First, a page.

Understanding the changes to the RLTA from the landlord's perspective

Posted By: Brett Waller Advocacy News ,

An article which appeared in last Saturday’s Tacoma News Tribune highlighting new landlord-tenant laws included several assertions by tenant advocates claiming that landlords are intentionally attempting to remove protections granted to them under the new law. To set the record straight, lawmakers, industry experts and tenant advocates negotiated all changes to the RLTA in good faith.

Any new law or change to an existing law necessitates an adjustment period to better understand the unintended consequences to both tenants and landlords. This helps both parties learn and adjust to the effects resulting from changes to the law or from the business practices in which the law applies.


In late July, the most significant changes to Washington’s Residential Landlord Tenant Act (RLTA) since its inception in 1973 went into effect. Under the new law, tenants are provided a substantially longer period to pay their rent – 14 days to pay rent or vacate, up from 3-days prior to July 28, 2019. Historically many property managers, whether managing a 100-unit building or a single-family home, offered a 3 to 5 day grace period after the rent became due before issuing “Pay or Vacate” notices to renters. In fact, many lease agreements have a grace period before late fees begin to accruewritten into them as a specified term of the contract itself.

With the changes to the RLTA now in effect, renters have until at least the 15th of the month to pay past-due rent before a manager or landlord can begin eviction proceedings to regain control of a rental property. Under the new law, the grace period is absorbed into the new pay-or-vacate period of 14-days so that a grace period is always provided. This point was agreed upon and understood by all parties, including tenant advocates, who negotiated this law.

During the legislative session, lawmakers raised concerns over the substantial increase in the notice period and the potential that landlords will immediately issue a fourteen-day notice as opposed to working with the tenant. In fact, we advocated for a solution which would have more likely maintained the voluntary grace period, by requiring a 10-Day Pay or Vacate Notice instead of 14 days. Other stakeholders in this process would not agree to that proposal even though it would result in less pay or vacate notices being served.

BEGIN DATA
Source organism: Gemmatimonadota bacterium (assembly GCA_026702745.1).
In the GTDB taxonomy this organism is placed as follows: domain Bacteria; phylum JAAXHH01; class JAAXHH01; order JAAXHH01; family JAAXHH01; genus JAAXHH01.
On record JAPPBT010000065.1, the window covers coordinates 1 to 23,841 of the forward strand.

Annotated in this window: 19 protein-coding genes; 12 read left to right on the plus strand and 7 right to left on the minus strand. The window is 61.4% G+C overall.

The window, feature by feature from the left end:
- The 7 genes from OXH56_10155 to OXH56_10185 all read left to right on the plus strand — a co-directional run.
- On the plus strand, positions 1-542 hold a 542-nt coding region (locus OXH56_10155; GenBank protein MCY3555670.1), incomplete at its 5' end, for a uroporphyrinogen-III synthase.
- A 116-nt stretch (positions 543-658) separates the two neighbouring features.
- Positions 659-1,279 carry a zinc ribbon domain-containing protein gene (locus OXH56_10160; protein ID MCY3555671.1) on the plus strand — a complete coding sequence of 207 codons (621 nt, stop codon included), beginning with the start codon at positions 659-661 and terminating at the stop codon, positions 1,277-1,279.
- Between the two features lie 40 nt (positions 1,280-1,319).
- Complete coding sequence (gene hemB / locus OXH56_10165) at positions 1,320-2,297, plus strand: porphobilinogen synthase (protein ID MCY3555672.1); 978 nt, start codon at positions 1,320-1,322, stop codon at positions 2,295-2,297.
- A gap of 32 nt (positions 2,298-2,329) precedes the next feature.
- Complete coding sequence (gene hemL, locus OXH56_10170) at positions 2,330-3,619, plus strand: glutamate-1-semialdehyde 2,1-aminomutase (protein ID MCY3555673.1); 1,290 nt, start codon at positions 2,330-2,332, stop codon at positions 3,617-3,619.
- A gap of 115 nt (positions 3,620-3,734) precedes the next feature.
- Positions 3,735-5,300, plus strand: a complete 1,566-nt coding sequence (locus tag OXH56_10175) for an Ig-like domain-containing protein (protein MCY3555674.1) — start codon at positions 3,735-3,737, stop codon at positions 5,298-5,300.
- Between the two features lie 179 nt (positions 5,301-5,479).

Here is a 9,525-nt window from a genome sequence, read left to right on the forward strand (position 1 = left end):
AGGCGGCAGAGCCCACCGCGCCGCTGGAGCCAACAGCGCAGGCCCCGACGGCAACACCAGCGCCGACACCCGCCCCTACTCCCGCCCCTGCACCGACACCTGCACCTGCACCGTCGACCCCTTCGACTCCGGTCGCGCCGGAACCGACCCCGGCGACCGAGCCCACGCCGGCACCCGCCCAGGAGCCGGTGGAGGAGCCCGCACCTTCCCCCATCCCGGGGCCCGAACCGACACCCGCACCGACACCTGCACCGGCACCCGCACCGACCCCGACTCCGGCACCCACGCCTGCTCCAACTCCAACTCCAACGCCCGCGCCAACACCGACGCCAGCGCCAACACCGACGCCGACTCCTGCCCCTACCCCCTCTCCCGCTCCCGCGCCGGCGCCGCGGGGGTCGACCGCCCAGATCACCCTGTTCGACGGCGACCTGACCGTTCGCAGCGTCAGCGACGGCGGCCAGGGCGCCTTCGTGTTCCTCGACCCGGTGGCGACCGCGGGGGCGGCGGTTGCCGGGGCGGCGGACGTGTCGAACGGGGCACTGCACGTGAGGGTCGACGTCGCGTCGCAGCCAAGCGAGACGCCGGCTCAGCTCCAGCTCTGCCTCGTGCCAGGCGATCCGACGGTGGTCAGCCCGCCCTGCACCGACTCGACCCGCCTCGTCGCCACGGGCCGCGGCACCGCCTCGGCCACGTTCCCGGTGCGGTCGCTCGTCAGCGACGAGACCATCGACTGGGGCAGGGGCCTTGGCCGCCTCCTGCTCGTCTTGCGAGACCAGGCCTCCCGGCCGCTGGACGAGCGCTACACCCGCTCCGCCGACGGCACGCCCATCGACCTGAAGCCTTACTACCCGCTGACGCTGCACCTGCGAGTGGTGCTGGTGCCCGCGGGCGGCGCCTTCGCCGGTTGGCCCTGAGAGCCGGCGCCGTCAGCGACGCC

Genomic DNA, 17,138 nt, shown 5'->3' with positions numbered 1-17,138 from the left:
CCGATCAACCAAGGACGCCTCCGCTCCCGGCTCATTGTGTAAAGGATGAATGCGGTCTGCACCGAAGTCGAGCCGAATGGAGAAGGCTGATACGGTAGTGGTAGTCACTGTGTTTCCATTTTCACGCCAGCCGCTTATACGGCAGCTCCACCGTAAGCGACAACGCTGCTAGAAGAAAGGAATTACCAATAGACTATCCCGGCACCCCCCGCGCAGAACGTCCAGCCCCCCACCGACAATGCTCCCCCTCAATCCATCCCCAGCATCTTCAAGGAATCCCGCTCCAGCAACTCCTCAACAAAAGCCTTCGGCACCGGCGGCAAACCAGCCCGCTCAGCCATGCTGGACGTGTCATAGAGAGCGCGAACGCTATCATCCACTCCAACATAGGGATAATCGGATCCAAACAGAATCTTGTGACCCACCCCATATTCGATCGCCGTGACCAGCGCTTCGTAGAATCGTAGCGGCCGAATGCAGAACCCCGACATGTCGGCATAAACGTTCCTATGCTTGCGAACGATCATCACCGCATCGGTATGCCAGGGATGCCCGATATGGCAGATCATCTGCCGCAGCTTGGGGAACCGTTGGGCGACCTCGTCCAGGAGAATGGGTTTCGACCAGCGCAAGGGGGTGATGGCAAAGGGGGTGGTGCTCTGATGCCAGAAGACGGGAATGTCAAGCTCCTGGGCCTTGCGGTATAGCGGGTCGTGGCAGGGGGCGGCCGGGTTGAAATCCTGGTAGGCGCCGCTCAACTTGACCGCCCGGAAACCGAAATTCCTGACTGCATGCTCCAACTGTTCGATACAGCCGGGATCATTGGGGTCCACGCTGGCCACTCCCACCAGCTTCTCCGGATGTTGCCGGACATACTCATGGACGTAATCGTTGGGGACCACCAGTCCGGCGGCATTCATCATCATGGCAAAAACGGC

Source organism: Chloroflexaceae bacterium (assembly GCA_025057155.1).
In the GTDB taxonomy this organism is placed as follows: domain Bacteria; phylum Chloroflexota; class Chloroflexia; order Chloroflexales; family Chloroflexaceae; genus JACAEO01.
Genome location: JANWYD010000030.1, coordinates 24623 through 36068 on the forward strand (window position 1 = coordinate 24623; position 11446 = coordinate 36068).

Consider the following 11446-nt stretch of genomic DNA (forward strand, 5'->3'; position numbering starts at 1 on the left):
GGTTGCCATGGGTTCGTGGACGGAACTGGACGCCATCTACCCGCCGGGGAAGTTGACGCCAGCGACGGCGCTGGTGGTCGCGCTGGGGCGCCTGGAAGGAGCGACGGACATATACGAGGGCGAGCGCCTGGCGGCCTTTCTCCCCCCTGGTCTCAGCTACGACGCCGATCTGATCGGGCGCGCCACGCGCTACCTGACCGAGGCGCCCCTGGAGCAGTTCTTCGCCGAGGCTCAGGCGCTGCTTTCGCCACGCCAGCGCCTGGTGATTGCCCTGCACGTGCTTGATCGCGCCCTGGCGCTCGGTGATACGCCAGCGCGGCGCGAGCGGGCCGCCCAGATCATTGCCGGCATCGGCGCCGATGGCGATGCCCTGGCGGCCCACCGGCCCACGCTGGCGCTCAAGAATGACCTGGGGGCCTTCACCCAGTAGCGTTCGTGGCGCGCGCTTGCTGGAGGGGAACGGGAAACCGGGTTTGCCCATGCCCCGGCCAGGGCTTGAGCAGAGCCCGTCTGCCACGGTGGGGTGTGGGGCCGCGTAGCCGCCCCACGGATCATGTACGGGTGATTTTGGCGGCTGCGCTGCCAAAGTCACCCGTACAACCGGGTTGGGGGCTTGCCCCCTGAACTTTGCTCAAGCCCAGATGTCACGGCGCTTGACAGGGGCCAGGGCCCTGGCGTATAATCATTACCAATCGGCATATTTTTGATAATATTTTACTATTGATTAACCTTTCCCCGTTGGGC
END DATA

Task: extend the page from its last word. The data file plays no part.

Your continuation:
Tenant advocates did not see service of a pay or vacate notice as a bad thing. In fact, the lead negotiator for tenant advocates and author of the legislation, Edmund Witter, the managing attorney for the King County Bar Association's Housing Justice Project, felt this was a reasonable outcome, saying “as somebody who represents tenants, who sees a lot of things, I don’t think it’s a bad thing if a landlord is serving that notice and sort of telling the tenant, look you're behind on your rent and you could be evicted potentially, but it has some remedies once we get to that if it gets really far into the red. I don't think it's a bad thing for landlords to sort of push on it.”

While service of a notice to ‘pay or vacate’ may not be an ideal starting point, it does provide advantages to tenants who lack resources to pay rent. First, many nonprofit service providers require a notice to pay or vacate when they consider whether to provide financial assistance to renters experiencing financial hardship. Second, tenants who are unable to pay rent benefit from receiving notice as soon as possible so they can work with community resources to make their payment.

The industry is working to address housing affordability in Washington state to provide relief to renters, all the while creating opportunities for landlords to improve their rental properties while preserving affordability and creating new housing opportunities of all types across Washington state.

We crafted reforms to the “Pay or Vacate” process that worked for tenants and protected the business interests of landlords, including a State fund which assists tenants in paying rent to remain in housing. We advocated and pursued extending the notice period to terminate a tenancy and passed a law that requires 120 days’ notice when the owner of a rental property intends to demolish, substantially renovate, or change the use of a rental property. We pursued legislation that required information of tenant rights be provided when notice to pay or vacate is delivered. It’s unfortunate that tenant advocates are painting our good faith efforts in a negative light.

We must take a holistic approach to Washington’s housing affordability issues to create meaningful solutions that make real progress in addressing the problem. This includes a comprehensive approach to maintain the existing affordable housing we have and creating more affordable housing for generations to come.